Norepinephrine and Epinephrine Release and Adrenergic Mediation of Smoking-Associated Hemodynamic and Metabolic Events

Philip E. Cryer, Morey W. Haymond, Julio V. Santiago, Suresh D. Shah

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933 Scopus citations


We studied the effects of cigarette smoking, sham smoking and smoking during adrenergic blockade in 10 subjects to determine whether smoking released the sympathetic neurotransmitter norepinephrine, as well as the adrenomedullary hormone epinephrine, and whether smoking-associated hemodynamic and metabolic changes were mediated through adrenergic mechanisms. Smoking-associated increments in mean (S.E.M.) plasma norepinephrine (22723 to 32439 pg per milliliter, P< 0.01) and epinephrine (444 to 11327 pg per milliliter, P< 0.05) were demonstrated. Smoking-associated increments in pulse rate, blood pressure, blood glycerol and blood lactate/pyruvate ratio were prevented by adrenergic blockade; increments in plasma growth hormone and cortisol were not. Since significant smoking-associated increments, in pulse rate, blood pressure and blood lactate/pyruvate ratio, preceded measurable increments in plasma catecholamine concentrations, but were adrenergically mediated, these changes should be attributed to norepinephrine released locally from adrenergic axon terminals within the tissues rather than to increments in circulating catecholamines. (N Engl J Med 295:573-577, 1976). Acute coronary-heart-disease events — acute myocardial infarction or sudden death in patients with coronary-artery disease — are among the disorders strongly associated with cigarette smoking.1Although it has been suggested that smoking may contribute to the development of coronary atherosclerosis per se, several epidemiologic observations suggest the alternative possibility that cigarette smoking triggers acute coronary-heart-disease events in patients with underlying coronary-artery disease. These observations include: Doyle's finding that smoking was a weak independent risk factor but greatly increased the probability of acute coronary events in patients with hypertension or hypercholesterolemia2; the finding that men who were former smokers on.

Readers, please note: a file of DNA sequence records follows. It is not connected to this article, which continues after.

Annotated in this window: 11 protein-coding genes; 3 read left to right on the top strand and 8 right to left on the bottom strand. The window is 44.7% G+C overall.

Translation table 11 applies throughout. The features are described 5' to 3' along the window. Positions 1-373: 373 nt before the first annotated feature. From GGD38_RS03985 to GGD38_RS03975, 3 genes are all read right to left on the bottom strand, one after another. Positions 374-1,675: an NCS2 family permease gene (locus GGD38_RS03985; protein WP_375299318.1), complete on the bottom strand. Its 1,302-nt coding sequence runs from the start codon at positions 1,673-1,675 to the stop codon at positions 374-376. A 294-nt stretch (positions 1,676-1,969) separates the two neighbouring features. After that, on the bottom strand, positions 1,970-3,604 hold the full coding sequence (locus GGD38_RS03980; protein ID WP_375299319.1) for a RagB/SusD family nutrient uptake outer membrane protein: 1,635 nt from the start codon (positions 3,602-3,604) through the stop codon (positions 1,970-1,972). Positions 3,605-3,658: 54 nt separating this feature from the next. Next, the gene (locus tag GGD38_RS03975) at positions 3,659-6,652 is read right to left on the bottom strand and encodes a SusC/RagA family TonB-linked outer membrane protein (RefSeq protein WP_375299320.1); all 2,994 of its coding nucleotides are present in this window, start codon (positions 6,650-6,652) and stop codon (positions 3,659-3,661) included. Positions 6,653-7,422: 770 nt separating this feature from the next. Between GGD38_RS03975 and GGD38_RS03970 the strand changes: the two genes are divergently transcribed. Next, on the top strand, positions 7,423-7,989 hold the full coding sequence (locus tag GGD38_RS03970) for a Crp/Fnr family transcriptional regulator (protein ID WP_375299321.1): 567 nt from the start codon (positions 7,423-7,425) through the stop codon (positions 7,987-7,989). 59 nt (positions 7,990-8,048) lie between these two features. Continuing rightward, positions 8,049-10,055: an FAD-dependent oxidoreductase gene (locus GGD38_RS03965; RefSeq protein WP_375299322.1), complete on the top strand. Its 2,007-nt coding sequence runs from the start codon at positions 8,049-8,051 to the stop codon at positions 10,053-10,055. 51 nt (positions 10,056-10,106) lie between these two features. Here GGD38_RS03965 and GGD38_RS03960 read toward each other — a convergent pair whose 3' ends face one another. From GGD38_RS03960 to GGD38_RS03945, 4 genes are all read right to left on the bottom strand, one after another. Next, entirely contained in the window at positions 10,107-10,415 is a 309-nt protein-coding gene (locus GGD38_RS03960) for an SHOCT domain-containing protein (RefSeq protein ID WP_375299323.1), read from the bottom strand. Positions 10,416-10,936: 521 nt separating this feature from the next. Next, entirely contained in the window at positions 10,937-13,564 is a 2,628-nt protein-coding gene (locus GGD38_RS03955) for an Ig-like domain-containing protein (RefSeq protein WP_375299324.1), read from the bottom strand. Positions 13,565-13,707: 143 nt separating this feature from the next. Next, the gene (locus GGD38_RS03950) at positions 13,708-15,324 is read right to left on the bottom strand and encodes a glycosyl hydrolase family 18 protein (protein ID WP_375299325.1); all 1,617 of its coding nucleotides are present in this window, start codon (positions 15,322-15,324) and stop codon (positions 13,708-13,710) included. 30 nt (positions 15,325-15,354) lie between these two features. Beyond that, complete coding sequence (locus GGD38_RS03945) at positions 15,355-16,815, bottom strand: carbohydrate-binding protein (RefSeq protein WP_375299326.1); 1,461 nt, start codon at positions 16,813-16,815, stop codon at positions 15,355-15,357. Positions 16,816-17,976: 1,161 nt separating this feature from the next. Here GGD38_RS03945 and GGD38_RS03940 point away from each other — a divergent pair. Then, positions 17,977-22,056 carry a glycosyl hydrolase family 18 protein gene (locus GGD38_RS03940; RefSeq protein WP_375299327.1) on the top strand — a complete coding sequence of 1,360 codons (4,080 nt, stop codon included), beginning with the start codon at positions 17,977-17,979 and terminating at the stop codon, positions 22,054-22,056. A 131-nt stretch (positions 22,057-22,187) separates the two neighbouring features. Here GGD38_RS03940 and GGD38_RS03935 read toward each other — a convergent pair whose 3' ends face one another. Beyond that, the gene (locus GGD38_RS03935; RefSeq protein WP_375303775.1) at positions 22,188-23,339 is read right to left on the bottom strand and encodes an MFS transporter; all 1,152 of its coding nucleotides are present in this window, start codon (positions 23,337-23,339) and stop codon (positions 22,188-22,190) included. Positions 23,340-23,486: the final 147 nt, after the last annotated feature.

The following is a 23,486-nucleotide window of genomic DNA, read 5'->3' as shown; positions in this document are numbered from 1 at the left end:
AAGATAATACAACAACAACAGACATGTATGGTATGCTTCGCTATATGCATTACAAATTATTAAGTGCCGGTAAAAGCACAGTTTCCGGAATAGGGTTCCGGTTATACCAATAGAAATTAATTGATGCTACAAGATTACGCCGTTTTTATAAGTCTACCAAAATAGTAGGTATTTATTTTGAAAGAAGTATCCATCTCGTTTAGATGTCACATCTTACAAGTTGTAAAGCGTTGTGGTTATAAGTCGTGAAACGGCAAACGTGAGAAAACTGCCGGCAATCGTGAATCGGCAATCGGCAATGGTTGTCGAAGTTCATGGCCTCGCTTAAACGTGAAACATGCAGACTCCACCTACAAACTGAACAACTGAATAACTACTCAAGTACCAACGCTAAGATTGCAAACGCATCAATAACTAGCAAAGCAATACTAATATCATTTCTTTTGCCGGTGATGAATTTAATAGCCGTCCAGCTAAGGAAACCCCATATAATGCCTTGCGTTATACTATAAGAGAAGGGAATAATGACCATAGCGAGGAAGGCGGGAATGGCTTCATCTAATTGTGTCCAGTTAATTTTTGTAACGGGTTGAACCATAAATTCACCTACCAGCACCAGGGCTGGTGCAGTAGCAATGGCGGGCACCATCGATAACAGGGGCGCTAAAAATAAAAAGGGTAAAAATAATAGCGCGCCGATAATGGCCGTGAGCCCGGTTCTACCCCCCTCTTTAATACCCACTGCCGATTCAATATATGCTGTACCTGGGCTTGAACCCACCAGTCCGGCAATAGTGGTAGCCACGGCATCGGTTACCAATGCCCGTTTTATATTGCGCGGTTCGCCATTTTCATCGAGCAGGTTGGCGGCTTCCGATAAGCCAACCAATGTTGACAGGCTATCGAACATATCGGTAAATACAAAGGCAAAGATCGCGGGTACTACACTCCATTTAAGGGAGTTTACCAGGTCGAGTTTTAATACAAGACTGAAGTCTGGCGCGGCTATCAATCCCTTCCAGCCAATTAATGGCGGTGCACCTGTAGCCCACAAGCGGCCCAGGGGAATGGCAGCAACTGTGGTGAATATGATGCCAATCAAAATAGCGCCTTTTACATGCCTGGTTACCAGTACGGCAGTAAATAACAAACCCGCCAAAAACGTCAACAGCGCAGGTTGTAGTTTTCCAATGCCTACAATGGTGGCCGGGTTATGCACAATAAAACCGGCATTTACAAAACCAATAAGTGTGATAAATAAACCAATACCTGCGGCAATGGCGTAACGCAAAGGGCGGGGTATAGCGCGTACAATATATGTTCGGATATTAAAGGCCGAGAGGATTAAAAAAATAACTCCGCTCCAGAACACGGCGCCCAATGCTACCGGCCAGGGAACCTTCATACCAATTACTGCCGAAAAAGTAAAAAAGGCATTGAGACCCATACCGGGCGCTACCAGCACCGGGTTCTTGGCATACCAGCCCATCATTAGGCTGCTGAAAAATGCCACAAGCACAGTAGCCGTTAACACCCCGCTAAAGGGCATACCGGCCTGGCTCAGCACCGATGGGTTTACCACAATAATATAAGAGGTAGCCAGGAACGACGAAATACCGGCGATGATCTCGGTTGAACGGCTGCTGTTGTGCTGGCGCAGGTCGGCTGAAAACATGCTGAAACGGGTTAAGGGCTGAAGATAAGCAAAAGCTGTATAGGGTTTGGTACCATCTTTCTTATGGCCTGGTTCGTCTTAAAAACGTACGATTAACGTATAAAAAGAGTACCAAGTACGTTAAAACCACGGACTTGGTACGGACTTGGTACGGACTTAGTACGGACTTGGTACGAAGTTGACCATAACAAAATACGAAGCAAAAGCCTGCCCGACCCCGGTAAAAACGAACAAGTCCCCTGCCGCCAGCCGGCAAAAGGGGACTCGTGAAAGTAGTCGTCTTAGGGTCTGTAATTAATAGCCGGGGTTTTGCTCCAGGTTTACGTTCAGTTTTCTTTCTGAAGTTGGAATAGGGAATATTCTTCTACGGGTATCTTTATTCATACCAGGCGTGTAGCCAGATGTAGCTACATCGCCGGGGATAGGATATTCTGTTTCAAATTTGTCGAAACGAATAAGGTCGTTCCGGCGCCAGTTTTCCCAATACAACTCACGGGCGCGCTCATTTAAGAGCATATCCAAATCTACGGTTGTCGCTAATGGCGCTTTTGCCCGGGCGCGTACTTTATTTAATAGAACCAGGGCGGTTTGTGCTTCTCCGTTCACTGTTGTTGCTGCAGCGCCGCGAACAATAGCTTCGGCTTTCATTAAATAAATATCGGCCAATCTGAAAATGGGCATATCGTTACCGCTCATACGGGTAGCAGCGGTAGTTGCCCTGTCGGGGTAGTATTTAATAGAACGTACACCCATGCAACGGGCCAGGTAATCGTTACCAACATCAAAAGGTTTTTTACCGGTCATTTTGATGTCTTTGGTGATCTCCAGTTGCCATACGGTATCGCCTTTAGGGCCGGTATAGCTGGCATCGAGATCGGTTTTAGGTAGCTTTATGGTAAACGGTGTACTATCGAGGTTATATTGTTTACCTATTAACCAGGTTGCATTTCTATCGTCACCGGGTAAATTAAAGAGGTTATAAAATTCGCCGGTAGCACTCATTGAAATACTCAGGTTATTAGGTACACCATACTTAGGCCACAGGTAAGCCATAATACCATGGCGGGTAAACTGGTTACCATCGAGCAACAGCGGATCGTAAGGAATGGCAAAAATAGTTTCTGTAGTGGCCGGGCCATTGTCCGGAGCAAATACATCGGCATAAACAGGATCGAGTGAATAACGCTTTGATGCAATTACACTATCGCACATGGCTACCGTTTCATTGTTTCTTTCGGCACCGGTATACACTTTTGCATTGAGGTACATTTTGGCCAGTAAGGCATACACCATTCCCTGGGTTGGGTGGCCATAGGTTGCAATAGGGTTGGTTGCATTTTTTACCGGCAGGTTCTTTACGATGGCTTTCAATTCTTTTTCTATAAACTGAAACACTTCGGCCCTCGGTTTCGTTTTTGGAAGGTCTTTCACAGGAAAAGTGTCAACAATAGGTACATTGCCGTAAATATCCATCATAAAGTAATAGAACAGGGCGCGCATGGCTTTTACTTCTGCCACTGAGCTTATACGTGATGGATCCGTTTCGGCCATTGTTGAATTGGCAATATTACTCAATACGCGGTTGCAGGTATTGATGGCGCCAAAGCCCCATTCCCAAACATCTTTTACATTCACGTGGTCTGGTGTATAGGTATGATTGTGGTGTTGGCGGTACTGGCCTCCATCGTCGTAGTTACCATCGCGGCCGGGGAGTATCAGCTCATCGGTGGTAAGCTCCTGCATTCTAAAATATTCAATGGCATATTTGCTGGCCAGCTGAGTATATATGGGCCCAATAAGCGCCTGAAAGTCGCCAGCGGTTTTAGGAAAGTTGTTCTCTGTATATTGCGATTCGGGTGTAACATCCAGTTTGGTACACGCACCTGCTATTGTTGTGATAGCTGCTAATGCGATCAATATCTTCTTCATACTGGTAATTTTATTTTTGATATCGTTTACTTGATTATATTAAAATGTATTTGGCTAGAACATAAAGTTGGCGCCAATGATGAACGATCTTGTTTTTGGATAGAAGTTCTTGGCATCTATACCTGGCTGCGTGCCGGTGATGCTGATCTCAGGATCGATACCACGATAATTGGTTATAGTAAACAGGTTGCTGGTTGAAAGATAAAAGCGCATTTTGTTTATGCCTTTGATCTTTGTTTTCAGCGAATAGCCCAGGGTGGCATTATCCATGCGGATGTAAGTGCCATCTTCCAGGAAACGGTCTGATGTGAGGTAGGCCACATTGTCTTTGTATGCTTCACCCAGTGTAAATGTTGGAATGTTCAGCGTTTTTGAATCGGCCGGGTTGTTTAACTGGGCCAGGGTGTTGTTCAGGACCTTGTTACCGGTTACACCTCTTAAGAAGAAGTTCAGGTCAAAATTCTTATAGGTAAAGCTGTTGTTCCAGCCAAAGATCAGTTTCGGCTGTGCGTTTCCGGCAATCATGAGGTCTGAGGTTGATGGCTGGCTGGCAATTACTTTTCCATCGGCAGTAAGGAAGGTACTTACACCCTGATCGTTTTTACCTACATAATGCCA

Original languageEnglish
Pages (from-to)573-577
Number of pages5
JournalNew England Journal of Medicine
Issue number11
StatePublished - Sep 9 1976


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